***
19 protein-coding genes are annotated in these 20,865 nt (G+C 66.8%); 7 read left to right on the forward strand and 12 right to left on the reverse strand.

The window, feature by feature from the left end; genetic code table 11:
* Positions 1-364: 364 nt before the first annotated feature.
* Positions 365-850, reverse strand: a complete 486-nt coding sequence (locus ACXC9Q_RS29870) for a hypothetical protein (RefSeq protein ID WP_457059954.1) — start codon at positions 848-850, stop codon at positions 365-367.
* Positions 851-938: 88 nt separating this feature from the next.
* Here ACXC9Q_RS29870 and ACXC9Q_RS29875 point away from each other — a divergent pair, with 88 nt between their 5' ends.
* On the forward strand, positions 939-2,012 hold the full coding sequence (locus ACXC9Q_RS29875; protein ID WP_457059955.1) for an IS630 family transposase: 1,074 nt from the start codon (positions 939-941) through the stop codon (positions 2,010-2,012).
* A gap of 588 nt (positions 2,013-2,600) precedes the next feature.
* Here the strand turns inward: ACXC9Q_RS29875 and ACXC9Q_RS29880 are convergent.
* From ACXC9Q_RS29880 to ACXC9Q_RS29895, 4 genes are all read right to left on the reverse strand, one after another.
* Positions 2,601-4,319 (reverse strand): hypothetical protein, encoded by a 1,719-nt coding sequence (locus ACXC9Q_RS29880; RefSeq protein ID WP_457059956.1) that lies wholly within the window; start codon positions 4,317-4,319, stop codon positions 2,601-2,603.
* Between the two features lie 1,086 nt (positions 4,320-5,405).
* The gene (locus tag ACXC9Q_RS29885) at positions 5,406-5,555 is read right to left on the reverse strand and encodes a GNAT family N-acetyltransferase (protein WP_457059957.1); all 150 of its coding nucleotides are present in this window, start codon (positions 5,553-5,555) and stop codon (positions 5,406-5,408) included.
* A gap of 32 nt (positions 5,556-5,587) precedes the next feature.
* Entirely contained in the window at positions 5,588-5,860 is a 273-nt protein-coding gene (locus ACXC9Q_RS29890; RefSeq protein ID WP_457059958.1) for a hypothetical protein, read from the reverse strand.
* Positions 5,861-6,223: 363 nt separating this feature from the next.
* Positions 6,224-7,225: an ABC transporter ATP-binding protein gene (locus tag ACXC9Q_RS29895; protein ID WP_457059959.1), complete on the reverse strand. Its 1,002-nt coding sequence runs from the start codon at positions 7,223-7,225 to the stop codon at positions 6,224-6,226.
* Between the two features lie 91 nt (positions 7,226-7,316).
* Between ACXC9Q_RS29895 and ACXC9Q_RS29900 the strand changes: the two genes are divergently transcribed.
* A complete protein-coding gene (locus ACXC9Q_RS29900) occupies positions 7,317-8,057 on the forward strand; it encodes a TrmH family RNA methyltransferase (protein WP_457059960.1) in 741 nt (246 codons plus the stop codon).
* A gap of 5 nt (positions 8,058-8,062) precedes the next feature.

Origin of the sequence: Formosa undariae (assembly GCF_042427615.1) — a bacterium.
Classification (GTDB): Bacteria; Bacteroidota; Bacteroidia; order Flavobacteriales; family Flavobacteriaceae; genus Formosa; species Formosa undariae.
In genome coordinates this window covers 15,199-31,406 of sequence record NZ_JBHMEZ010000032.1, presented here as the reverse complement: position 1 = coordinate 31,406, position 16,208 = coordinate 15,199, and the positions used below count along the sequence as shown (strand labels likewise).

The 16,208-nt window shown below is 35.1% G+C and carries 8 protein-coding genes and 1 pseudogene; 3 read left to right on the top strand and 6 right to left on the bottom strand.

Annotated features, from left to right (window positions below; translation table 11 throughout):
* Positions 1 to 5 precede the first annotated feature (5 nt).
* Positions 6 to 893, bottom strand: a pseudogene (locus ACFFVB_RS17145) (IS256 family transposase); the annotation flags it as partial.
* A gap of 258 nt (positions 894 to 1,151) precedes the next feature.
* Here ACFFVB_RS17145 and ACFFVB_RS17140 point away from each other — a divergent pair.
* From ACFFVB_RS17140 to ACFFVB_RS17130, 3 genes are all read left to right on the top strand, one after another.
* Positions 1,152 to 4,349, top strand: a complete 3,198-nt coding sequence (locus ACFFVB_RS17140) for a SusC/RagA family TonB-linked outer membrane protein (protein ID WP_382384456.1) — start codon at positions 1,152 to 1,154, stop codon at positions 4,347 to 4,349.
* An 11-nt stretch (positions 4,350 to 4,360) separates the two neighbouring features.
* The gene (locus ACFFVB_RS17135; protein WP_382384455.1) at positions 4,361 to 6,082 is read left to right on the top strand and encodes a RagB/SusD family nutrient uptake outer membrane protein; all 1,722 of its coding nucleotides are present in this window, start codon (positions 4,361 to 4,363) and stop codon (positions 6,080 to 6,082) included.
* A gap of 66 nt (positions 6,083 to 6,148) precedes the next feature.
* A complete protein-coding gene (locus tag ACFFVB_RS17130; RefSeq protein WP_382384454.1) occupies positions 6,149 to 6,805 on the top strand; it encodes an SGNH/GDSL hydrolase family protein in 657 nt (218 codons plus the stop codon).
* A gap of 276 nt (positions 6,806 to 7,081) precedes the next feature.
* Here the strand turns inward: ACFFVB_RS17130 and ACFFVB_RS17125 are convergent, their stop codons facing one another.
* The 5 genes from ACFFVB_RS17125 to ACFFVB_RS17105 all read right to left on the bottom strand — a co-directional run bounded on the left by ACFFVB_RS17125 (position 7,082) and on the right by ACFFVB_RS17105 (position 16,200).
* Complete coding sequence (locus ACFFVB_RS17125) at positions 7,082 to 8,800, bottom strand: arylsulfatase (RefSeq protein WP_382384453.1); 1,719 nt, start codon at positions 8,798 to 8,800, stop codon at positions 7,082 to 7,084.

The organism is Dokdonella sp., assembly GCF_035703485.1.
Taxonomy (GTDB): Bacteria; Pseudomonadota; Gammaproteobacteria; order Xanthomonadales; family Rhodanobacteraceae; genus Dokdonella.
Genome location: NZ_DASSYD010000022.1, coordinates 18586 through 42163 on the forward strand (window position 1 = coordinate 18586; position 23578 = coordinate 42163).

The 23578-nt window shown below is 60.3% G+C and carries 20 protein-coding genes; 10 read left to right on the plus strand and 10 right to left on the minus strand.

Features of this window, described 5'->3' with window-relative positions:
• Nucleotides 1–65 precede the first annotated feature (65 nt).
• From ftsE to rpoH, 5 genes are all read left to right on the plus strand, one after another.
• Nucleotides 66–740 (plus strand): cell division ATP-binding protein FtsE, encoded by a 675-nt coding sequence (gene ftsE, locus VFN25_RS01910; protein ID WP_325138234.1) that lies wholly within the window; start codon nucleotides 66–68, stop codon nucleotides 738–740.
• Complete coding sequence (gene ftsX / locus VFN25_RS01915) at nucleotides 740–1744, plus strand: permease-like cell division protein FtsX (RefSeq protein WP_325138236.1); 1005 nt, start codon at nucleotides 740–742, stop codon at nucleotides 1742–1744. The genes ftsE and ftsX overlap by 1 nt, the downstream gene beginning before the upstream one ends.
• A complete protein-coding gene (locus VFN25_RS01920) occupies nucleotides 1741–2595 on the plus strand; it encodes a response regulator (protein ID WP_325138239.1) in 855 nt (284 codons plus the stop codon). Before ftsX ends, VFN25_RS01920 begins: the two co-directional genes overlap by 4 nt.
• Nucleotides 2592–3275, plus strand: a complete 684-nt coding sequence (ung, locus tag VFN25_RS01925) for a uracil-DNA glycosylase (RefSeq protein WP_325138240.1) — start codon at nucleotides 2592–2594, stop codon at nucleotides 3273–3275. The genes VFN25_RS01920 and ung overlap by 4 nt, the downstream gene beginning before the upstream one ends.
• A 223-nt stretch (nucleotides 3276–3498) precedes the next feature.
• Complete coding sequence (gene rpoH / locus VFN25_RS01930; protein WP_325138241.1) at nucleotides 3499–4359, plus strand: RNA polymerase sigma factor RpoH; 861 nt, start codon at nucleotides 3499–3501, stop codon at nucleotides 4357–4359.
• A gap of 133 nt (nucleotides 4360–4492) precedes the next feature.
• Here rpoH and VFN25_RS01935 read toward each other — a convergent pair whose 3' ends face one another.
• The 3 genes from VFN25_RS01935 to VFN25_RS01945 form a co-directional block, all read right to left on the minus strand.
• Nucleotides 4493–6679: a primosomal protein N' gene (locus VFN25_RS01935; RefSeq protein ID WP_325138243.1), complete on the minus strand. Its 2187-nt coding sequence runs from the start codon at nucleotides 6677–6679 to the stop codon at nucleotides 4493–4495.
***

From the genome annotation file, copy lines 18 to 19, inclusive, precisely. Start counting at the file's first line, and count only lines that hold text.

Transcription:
* Between the two features lie 91 nt (positions 7,226-7,316).
* Between ACXC9Q_RS29895 and ACXC9Q_RS29900 the strand changes: the two genes are divergently transcribed.